Customers need to know you're paying attention, so it's common for products of any sort to get a fresh coat of paint every few years: updated packaging on soup cans, a makeover on a magazine, a new jingle or slogan, and some small change to the product that justifies slapping a "new and improved" sticker on it.
In mobile apps, where updates seem to come every other day in some cases, we're seeing that same mentality: Change the app cosmetically at least every so often, so users don't feel you've abandoned the product -- or get a reason to try the app again. Unfortunately, many app revisions are terrible, making apps harder to use.
That's a big problem in mobile, where it's hard to go back to a previous version. In iOS, you need a backup of the old one, then you reinstall it in iTunes; in Android, there's no way to do that. Furthermore, the auto-update feature in Android and the forthcoming auto-update feature in iOS 7 will make it even harder to keep or go back to a version you can use. These app developers must have a death wish -- when an app goes bad and users can't roll back, they have one option: Delete it. And they will.
Ironically, media companies seem especially prone to ruin their apps with an ill-advised update -- a strange irony when you consider they usually fall down in an area of historic strength: design.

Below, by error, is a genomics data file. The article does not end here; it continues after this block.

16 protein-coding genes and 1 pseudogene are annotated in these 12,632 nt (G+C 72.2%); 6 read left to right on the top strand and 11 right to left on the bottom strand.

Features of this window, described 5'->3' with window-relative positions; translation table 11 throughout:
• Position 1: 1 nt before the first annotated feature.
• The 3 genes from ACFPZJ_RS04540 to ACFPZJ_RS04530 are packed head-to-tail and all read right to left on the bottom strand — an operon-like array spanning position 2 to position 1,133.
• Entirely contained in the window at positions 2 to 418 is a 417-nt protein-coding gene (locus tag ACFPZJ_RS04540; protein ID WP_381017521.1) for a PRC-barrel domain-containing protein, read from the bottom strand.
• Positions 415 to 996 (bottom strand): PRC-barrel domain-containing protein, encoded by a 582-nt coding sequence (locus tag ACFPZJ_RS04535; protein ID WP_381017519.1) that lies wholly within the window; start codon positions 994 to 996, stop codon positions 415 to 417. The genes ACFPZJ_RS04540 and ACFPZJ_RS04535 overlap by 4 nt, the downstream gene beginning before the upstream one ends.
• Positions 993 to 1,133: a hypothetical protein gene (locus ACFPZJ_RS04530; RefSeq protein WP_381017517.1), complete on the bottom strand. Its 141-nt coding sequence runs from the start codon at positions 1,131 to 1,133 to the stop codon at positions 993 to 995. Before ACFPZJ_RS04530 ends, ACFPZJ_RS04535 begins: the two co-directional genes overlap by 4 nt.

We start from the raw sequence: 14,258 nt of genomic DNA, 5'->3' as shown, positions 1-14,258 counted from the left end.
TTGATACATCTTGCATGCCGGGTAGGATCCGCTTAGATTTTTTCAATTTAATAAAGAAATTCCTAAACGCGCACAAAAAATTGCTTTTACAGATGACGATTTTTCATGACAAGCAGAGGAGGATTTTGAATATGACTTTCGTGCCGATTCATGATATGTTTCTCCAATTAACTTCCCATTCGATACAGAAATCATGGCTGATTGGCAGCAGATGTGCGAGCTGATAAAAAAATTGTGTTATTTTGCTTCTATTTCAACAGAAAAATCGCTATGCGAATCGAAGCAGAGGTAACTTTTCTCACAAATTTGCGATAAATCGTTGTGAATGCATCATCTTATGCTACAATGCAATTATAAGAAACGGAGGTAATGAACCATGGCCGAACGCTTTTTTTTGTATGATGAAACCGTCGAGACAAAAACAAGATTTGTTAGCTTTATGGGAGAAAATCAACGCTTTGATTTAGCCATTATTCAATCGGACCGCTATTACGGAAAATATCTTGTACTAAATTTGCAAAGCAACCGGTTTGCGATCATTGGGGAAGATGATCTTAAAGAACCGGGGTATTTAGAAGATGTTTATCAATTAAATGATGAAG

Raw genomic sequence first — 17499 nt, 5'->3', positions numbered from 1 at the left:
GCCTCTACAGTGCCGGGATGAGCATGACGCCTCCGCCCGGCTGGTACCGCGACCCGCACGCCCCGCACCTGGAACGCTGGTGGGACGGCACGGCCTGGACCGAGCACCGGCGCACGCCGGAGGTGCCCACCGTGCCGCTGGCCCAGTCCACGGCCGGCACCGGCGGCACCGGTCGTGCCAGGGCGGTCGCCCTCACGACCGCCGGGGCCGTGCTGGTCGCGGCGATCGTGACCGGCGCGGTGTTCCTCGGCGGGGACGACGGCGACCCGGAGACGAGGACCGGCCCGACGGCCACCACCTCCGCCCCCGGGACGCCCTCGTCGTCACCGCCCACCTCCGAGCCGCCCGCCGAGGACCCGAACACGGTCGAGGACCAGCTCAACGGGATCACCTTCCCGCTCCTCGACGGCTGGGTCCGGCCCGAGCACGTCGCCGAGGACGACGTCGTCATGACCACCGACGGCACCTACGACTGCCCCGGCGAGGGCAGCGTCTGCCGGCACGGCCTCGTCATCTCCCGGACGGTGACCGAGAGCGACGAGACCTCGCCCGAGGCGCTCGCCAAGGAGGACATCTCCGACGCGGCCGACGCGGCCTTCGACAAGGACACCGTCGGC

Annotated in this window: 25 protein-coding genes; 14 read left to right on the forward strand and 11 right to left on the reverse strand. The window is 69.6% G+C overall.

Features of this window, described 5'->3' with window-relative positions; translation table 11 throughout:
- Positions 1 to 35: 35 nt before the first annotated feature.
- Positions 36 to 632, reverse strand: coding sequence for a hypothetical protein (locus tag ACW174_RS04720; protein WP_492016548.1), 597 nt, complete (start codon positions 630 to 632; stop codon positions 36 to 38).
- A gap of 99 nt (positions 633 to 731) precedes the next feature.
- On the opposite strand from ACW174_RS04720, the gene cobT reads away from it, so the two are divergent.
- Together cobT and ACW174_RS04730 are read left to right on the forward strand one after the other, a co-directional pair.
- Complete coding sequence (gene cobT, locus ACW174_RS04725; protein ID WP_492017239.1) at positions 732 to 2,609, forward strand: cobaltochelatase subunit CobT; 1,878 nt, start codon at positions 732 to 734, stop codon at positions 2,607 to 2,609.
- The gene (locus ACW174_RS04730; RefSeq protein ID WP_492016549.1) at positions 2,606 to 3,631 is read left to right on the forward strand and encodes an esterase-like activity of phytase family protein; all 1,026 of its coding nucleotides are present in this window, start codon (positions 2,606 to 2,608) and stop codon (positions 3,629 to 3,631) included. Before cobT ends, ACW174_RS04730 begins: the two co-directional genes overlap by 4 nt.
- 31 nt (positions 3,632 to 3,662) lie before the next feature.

The latest example is the Associated Press's AP Mobile news app. The previous version was fairly clean and simple, with a list of topics at left that you selected to get the relevant news stories. The new version has a bunch of photo tiles, each representing a topic. One problem is that the photos change constantly, based on the top story for that section. There's no way to easily go to the section you want -- no simple, half-second visual to use. Yes, text is superimposed on the photos, but it's hard to read. Another issue: Only a few tiles fit on the screen, so you have to scroll a lot to find a desired section. I've deleted the app from my iPhone.
This use of gratuitous graphics to obscure information and navigation is a common affliction. USA Today and Reuters suffer from it, though BBC News is a counterexample: It shows an image for every story in each section, but the sections have easy-to-read text labels. Ironically, the idea of a graphic next to each story is the way things used to be, and it works fine so long as the adjacent text is legible. But using changing graphics with superimposed text as the navigation is a horrible idea.